The IR channel likewise has no bright-object constraints that are imposed due to instrument safety concerns. However, as discussed in Section 7.9.4
, observers should bear in mind that there is a potential for image-persistence effects that could compromise observations made immediately following an exposure on a bright target. Such observations contain “afterglow” images at the location of the overexposed object, which gradually fades away over an interval of several hours. Observers are not expected to be able to mitigate the effects of persistence from previous visits of other investigators. The Institute is minimizing the effects of persistence due to other observers as part of scheduling, and is prototyping tools designed to reduce the effects of persistence. Observers are responsible for assuring that persistence within a visit is not harmful to the science requirements of their own observations, for example by taking short exposures before long exposures in a given visit and by considering the consequences of dithering.
As described in Chapter 9
, the WFC3 Exposure Time Calculator (ETC)
can be used to estimate the count rate in the central pixel for a given astronomical source. However, as a rough guideline, below we present tables of the count rates for two cases: a “hot star” with spectral type O3V, Teff
= 45,000 K, [Fe/H] = 0, and log g
= 4.0; and a “cool star” with spectral type M5V, Teff
= 3500 K, [Fe/H] = 0, and log g
, and D.4
give the results for the cases where one normalizes to Johnson J, K, V,
and Bessel H,
as stated in the table captions. In each case a magnitude of 15 in the respective bandpass is assumed. The count rates are given in e-
/s for the central pixel of a star centered in a WFC3 IR pixel. These tables give the most reliable results when normalizing to a ground-based bandpass that overlaps with the WFC3 bandpass, regardless of the assumed spectral energy distribution. However, when normalizing to Johnson V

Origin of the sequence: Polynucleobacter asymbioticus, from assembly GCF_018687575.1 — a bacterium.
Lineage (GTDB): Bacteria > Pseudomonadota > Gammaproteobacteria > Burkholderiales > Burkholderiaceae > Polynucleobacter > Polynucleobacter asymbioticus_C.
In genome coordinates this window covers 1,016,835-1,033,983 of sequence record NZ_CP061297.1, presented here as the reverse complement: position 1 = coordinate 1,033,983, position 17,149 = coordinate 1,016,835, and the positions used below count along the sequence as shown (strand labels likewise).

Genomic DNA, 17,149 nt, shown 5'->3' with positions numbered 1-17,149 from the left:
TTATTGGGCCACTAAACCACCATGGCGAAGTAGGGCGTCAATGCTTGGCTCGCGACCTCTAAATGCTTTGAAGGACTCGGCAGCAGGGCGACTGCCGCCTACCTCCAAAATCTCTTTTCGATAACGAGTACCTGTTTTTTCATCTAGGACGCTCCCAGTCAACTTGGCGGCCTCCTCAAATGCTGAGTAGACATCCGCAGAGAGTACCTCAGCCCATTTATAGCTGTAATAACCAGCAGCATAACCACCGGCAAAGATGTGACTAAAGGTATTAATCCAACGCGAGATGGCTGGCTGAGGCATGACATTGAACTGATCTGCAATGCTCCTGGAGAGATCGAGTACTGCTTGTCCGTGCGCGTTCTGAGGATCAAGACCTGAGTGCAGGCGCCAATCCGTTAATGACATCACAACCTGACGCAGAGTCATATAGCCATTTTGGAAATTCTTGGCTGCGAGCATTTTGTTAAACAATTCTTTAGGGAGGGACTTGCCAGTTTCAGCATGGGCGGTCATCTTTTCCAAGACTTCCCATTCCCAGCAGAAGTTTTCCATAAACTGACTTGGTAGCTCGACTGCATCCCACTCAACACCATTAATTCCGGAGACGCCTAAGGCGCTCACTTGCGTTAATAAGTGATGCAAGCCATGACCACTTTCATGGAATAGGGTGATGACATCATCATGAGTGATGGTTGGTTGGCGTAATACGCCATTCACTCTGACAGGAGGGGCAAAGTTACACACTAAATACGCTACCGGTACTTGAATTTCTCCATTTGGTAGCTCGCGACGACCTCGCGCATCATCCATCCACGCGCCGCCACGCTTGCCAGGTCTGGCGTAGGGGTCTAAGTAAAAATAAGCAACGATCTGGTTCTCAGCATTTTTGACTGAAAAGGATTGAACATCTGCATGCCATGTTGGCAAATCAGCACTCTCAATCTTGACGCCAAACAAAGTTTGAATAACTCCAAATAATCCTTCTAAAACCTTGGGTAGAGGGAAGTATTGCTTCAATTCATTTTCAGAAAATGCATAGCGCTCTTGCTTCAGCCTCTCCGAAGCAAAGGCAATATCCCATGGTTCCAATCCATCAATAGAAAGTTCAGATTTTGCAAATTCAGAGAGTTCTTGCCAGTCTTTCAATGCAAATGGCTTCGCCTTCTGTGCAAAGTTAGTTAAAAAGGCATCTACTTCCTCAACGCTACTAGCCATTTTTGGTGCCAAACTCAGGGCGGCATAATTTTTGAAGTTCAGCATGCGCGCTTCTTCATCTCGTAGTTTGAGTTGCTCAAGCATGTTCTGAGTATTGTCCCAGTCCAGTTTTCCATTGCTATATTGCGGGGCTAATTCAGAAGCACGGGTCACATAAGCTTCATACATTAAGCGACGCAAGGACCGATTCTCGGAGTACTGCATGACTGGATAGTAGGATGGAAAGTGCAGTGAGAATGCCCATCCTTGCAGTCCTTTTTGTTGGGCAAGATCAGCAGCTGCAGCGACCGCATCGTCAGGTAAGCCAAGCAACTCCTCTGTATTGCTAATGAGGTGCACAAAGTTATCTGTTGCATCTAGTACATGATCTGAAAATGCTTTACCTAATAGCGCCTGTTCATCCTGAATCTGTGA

, one must know the underlying spectral energy distribution to high accuracy in order to predict the count rate in the WFC3/IR bandpasses.
The Bright Object Tool (BOT) in the Astronomer’s Proposal Tool
(APT) can provide a list of saturated objects for a potential WFC3/IR observation, given a Phase II proposal. Because the 2MASS survey is sufficiently deep for objects that would severely oversaturate the detector (by more than a factor of 100), the BOT uses 2MASS data where they are available, and the GSC2 where no 2MASS data are available. To use this feature, display a visit with the Aladin tool, loading the DSS image. Then, click on the BOT button in the main tool bar, which will bring up the Bright Object Tool. At this point you press the “Update 2MASS Display” button and stars likely to cause persistence problems are indicated in the Aladin Window, and can be looked at individually there, or shown as a list with the “Get Details...” button. The tool lists stars with different levels of saturation, computed using the time between pixel resets, which can be significantly longer than the exposure time for subarray exposures (WFC3 ISR 2011-09
). One should probably be more concerned with the numbers of stars listed as saturated and their locations than with the crude categorization by saturation level, but keep in mind that extremely bright stars saturate not only the central pixel, but also pixels in the psf wings.